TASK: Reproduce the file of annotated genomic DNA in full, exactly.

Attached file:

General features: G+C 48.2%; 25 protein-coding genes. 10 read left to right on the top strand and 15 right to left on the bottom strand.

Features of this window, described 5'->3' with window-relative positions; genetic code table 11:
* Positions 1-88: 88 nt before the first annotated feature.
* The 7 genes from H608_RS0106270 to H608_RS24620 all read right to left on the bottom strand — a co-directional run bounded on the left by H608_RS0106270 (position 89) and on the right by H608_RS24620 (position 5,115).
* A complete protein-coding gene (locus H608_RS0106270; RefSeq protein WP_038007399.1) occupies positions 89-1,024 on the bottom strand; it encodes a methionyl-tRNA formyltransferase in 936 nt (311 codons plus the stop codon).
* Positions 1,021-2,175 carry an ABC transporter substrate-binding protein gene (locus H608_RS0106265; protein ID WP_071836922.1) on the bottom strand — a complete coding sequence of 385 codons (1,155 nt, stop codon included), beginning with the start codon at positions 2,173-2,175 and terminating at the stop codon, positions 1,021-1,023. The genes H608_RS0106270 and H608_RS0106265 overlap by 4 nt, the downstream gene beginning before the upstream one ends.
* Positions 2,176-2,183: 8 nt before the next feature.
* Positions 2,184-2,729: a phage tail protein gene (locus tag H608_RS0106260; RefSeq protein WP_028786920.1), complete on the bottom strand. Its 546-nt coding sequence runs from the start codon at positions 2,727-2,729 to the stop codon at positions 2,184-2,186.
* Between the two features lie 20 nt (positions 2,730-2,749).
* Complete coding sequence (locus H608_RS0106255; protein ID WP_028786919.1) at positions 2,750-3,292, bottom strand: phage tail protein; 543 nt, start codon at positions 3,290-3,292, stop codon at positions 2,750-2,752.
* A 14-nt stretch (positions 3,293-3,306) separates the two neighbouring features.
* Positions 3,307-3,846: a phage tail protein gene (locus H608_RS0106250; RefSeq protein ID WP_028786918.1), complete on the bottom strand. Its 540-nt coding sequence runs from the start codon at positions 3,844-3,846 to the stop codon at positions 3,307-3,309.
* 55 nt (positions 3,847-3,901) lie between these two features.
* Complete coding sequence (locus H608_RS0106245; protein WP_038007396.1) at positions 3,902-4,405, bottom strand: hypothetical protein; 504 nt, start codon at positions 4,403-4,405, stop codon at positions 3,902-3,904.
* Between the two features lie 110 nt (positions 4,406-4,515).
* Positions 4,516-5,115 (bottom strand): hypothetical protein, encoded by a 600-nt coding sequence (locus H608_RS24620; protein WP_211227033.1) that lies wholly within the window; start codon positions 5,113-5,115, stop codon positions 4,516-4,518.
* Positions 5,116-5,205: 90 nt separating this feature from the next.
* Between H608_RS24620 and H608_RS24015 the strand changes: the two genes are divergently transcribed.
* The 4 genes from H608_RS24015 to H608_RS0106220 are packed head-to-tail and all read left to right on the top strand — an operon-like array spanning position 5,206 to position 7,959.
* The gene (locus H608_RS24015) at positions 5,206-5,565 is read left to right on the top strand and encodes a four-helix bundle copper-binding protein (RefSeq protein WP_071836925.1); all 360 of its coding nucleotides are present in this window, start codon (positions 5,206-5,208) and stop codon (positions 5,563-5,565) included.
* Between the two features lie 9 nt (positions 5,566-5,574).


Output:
General features: G+C 48.2%; 25 protein-coding genes. 10 read left to right on the top strand and 15 right to left on the bottom strand.

Features of this window, described 5'->3' with window-relative positions; genetic code table 11:
* Positions 1-88: 88 nt before the first annotated feature.
* The 7 genes from H608_RS0106270 to H608_RS24620 all read right to left on the bottom strand — a co-directional run bounded on the left by H608_RS0106270 (position 89) and on the right by H608_RS24620 (position 5,115).
* A complete protein-coding gene (locus H608_RS0106270; RefSeq protein WP_038007399.1) occupies positions 89-1,024 on the bottom strand; it encodes a methionyl-tRNA formyltransferase in 936 nt (311 codons plus the stop codon).
* Positions 1,021-2,175 carry an ABC transporter substrate-binding protein gene (locus H608_RS0106265; protein ID WP_071836922.1) on the bottom strand — a complete coding sequence of 385 codons (1,155 nt, stop codon included), beginning with the start codon at positions 2,173-2,175 and terminating at the stop codon, positions 1,021-1,023. The genes H608_RS0106270 and H608_RS0106265 overlap by 4 nt, the downstream gene beginning before the upstream one ends.
* Positions 2,176-2,183: 8 nt before the next feature.
* Positions 2,184-2,729: a phage tail protein gene (locus tag H608_RS0106260; RefSeq protein WP_028786920.1), complete on the bottom strand. Its 546-nt coding sequence runs from the start codon at positions 2,727-2,729 to the stop codon at positions 2,184-2,186.
* Between the two features lie 20 nt (positions 2,730-2,749).
* Complete coding sequence (locus H608_RS0106255; protein ID WP_028786919.1) at positions 2,750-3,292, bottom strand: phage tail protein; 543 nt, start codon at positions 3,290-3,292, stop codon at positions 2,750-2,752.
* A 14-nt stretch (positions 3,293-3,306) separates the two neighbouring features.
* Positions 3,307-3,846: a phage tail protein gene (locus H608_RS0106250; RefSeq protein ID WP_028786918.1), complete on the bottom strand. Its 540-nt coding sequence runs from the start codon at positions 3,844-3,846 to the stop codon at positions 3,307-3,309.
* 55 nt (positions 3,847-3,901) lie between these two features.
* Complete coding sequence (locus H608_RS0106245; protein WP_038007396.1) at positions 3,902-4,405, bottom strand: hypothetical protein; 504 nt, start codon at positions 4,403-4,405, stop codon at positions 3,902-3,904.
* Between the two features lie 110 nt (positions 4,406-4,515).
* Positions 4,516-5,115 (bottom strand): hypothetical protein, encoded by a 600-nt coding sequence (locus H608_RS24620; protein WP_211227033.1) that lies wholly within the window; start codon positions 5,113-5,115, stop codon positions 4,516-4,518.
* Positions 5,116-5,205: 90 nt separating this feature from the next.
* Between H608_RS24620 and H608_RS24015 the strand changes: the two genes are divergently transcribed.
* The 4 genes from H608_RS24015 to H608_RS0106220 are packed head-to-tail and all read left to right on the top strand — an operon-like array spanning position 5,206 to position 7,959.
* The gene (locus H608_RS24015) at positions 5,206-5,565 is read left to right on the top strand and encodes a four-helix bundle copper-binding protein (RefSeq protein WP_071836925.1); all 360 of its coding nucleotides are present in this window, start codon (positions 5,206-5,208) and stop codon (positions 5,563-5,565) included.
* Between the two features lie 9 nt (positions 5,566-5,574).